Complete Meals and Dealer Joe’s Downstairs, Increased Hire Upstairs

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Whole Foods and Trader Joe’s Downstairs, Higher Rent Upstairs

The appearance of a new Whole Foods Market or Trader Joe & # 39; s can be controversial – a welcome neighborhood convenience for some, a sure sign of gentrification for others. The question is: does the presence of a high-end grocer directly cause rent increases?

RCLCO, a real estate consultancy, took a long look at how a high-end street-level grocer of a rental building would affect initial rents, rent increases over a year, and the rate at which the new building is being built are apartments rented, known as "absorption".

To do this, the researchers compared 64 rental housing projects across the country using a Whole Foods, Trader Joe, or other high-end grocer on the ground floor to similar buildings nearby without one. Adjusted for the differences between buildings, they found how much rental premiums, rent increases, and absorption were due to the existence of the business. (The study was completed in April 2020, so the effects of the coronavirus pandemic are not reflected in the results.)

There were two takeaways: a premium grocer in the building rewards the landlords, and through these measures, the Trader Joe & # 39; s trademark appears to have overtaken the competition.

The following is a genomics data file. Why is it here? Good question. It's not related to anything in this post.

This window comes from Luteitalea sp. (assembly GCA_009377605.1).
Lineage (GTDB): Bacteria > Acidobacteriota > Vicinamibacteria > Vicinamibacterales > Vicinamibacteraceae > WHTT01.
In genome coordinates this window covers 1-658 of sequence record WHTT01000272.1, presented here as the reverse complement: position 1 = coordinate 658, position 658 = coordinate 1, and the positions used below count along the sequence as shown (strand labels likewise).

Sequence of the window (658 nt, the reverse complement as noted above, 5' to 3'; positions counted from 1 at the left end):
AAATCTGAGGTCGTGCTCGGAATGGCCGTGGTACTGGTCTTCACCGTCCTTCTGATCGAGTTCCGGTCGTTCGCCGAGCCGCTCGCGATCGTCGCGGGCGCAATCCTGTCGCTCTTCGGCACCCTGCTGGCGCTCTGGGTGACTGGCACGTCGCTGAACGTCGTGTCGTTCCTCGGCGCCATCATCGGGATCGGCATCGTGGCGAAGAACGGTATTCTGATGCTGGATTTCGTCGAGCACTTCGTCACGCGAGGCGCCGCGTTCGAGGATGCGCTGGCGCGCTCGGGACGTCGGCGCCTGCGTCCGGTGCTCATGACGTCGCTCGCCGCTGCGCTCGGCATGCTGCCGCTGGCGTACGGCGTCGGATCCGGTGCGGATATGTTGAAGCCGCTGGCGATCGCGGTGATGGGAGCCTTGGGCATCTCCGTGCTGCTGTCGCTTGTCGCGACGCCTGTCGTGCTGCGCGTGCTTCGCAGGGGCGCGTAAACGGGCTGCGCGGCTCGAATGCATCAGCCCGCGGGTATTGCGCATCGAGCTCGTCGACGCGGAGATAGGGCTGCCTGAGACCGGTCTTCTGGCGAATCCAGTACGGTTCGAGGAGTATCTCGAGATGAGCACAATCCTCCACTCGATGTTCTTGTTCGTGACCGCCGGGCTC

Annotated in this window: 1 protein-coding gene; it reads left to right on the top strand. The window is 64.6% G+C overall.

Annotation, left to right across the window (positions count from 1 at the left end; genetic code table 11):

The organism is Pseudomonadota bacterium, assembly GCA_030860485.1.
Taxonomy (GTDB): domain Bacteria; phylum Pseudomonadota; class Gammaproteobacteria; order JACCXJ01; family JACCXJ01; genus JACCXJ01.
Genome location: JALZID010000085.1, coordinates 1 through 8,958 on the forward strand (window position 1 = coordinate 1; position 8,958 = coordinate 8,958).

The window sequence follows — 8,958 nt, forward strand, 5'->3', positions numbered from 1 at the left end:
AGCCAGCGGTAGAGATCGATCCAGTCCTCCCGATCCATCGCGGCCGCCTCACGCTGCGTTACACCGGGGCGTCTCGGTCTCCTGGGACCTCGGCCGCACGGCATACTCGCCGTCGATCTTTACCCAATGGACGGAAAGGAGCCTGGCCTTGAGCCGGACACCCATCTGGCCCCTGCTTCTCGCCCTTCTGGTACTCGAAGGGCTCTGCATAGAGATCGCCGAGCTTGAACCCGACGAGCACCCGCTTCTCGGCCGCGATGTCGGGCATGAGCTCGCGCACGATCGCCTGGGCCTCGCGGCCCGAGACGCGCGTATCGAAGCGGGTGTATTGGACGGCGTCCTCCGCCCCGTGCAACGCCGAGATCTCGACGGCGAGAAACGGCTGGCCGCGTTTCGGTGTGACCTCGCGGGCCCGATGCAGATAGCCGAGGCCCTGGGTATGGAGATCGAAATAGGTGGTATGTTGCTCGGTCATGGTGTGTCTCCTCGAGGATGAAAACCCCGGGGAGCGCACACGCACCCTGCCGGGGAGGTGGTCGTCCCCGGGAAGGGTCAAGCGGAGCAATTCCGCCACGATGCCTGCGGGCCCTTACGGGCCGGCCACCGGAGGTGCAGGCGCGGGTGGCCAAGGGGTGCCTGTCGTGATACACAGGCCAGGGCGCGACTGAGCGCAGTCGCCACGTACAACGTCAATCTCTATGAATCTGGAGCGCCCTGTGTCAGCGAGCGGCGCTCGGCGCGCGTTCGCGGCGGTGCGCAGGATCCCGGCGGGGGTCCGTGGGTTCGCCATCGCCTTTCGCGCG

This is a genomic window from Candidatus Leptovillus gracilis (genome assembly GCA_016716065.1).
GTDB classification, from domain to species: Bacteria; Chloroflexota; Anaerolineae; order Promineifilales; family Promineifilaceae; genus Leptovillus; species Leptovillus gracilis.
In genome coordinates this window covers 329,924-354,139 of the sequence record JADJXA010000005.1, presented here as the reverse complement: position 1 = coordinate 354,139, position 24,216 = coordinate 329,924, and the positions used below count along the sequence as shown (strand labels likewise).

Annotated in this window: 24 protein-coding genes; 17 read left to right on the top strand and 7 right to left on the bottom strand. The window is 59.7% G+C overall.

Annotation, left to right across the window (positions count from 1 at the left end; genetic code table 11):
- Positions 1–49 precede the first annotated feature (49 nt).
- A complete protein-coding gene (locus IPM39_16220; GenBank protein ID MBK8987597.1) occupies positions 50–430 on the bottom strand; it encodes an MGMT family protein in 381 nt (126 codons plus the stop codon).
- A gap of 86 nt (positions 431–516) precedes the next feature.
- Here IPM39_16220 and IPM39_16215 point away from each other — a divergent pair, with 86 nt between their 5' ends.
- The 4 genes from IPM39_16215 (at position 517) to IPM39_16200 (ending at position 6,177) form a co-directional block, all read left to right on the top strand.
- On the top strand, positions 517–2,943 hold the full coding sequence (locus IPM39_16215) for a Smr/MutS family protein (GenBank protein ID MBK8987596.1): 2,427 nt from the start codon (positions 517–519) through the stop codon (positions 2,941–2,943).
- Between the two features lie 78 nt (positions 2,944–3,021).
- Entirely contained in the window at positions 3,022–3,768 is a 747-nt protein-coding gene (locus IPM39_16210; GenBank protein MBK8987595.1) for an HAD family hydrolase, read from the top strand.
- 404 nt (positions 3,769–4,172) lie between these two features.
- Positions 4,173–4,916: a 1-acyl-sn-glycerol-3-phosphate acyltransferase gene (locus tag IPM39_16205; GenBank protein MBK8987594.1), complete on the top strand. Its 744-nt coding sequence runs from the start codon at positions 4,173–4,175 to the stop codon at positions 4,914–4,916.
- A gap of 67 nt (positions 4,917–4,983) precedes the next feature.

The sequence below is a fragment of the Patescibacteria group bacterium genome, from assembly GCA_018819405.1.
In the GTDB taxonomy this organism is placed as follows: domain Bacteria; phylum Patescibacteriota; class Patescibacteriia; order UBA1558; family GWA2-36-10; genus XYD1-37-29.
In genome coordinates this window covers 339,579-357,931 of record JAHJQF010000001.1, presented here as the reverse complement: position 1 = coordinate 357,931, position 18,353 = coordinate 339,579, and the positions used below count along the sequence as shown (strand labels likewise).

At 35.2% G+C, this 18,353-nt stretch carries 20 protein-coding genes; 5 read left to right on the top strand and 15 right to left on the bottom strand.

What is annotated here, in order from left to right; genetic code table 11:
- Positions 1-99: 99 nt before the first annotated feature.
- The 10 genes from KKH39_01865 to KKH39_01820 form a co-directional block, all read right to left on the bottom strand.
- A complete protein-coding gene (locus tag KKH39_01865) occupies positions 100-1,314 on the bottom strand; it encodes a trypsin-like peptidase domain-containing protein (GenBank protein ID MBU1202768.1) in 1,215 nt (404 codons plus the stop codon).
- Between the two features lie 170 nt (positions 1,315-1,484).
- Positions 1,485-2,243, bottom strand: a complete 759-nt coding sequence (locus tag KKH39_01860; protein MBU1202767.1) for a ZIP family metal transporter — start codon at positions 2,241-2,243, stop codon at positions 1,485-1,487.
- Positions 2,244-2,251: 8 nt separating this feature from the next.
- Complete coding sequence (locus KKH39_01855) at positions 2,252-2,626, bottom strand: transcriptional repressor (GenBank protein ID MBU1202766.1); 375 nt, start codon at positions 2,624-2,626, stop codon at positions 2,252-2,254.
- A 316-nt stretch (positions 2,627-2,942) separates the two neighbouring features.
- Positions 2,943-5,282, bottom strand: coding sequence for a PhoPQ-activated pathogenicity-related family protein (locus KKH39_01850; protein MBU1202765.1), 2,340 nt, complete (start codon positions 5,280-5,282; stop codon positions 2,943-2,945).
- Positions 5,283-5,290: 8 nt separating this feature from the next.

At the street level, Whole Foods was found to increase initial rents by an average of 5.8 percent compared to comparable buildings – just like Trader Joe did. That's an increase from 2016, when the RCLCO study found a rental premium of 4.3 percent for a whole-food building and a 3.2 percent premium for a Trader Joe. Other high-end grocery chains also impacted rents, increasing them by an average of 3.3 percent compared to similar properties without one.

Higher rent increases in wholefood buildings typically followed higher initial rents; less in buildings with a trader joe. Absorption in buildings with a high-end grocer often exceeded that of comparable neighborhood buildings, but was typically reconciled to neighborhood standards within about 10 months, the report said.

Without the effects of the pandemic, this is all good news for developers who can see the benefits of a popular grocery store. But for tenants already displaced from a posh neighborhood, the appearance of a Whole Food or Trader Joe in a new building – even if it's not their building – could well mean they have been priced out.

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